The effect of the judgment is that a prudent landlord should now consider consulting on all qualifying works, even where the cost will not require a contribution exceeding £250 per tenant. By way of illustration, if the landlord undertakes works requiring a contribution of £200 per tenant, failure to consult in relation to those works will limit the landlord to demanding no more than £50 per tenant in relation to any additional works undertaken in the same service charge year (regardless of the cost of the additional works).

Daejan Investments Ltd v Benson

A landlord gave notice to its tenants that it intended to carry out major works costing nearly £280,000 but failed to carry out all of the steps prescribed in the consultation procedure. Although failure to comply typically results in the tenants’ annual service charge contributions being capped, the Landlord and Tenant Act 1985 (as amended) allows the Leasehold Valuation Tribunal (LVT) to dispense with the requirements if it is reasonable to do so.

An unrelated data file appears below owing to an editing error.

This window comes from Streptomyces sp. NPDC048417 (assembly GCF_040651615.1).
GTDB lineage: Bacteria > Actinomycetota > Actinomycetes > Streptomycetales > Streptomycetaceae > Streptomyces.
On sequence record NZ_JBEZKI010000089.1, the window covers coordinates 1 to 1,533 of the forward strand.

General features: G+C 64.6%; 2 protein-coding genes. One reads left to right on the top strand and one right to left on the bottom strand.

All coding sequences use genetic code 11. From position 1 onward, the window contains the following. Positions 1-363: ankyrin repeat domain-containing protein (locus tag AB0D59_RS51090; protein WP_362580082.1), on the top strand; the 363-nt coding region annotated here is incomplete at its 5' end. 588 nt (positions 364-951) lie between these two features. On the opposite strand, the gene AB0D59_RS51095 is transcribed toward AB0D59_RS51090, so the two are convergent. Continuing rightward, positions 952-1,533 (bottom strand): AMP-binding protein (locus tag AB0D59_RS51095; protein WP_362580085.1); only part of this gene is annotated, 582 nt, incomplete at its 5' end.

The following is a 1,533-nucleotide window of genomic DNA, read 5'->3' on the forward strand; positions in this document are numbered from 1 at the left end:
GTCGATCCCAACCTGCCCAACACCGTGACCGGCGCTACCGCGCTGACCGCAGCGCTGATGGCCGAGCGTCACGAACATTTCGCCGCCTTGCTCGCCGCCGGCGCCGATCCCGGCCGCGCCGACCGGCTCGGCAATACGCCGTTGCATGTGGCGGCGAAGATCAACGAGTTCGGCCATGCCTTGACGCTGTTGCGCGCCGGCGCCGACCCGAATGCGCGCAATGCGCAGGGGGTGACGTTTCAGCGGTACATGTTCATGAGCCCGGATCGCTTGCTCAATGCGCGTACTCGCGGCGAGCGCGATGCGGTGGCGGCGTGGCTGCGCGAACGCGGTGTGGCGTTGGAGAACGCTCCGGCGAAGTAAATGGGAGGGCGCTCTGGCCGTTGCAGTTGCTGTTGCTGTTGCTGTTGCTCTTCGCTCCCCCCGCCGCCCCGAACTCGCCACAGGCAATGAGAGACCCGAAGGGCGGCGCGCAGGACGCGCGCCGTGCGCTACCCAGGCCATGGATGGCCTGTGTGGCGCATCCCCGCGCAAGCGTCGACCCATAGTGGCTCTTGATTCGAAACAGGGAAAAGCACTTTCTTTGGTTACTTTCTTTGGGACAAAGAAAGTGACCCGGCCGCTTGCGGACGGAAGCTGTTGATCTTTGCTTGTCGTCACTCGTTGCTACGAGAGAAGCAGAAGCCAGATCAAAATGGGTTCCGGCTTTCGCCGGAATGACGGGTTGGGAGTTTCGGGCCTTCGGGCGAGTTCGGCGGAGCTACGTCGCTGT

The Court of Appeal upheld the LVT’s refusal to grant dispensation from compliance and restricted the liability of the tenants to £250 each. By a majority of 3-2, the Supreme Court overturned the decision of the Court of Appeal.

The Supreme Court held that the question to consider was not whether the procedure had been complied with but whether, if dispensation was granted, the tenants would suffer any relevant prejudice. The Supreme Court acknowledged that the right to be consulted is not a free-standing right and that, other than in relation to prejudice caused, it is wrong to distinguish between a serious failing and a minor oversight. In this instance, the landlord’s offer to reduce the costs of the works recovered through the service charge by £50,000 was considered to exceed any possible relevant prejudice of the tenants.

The dissenting judgments argued that the degree of seriousness of the failure to comply with the consultation requirements should be taken into account irrespective of the degree of prejudice caused.

Comments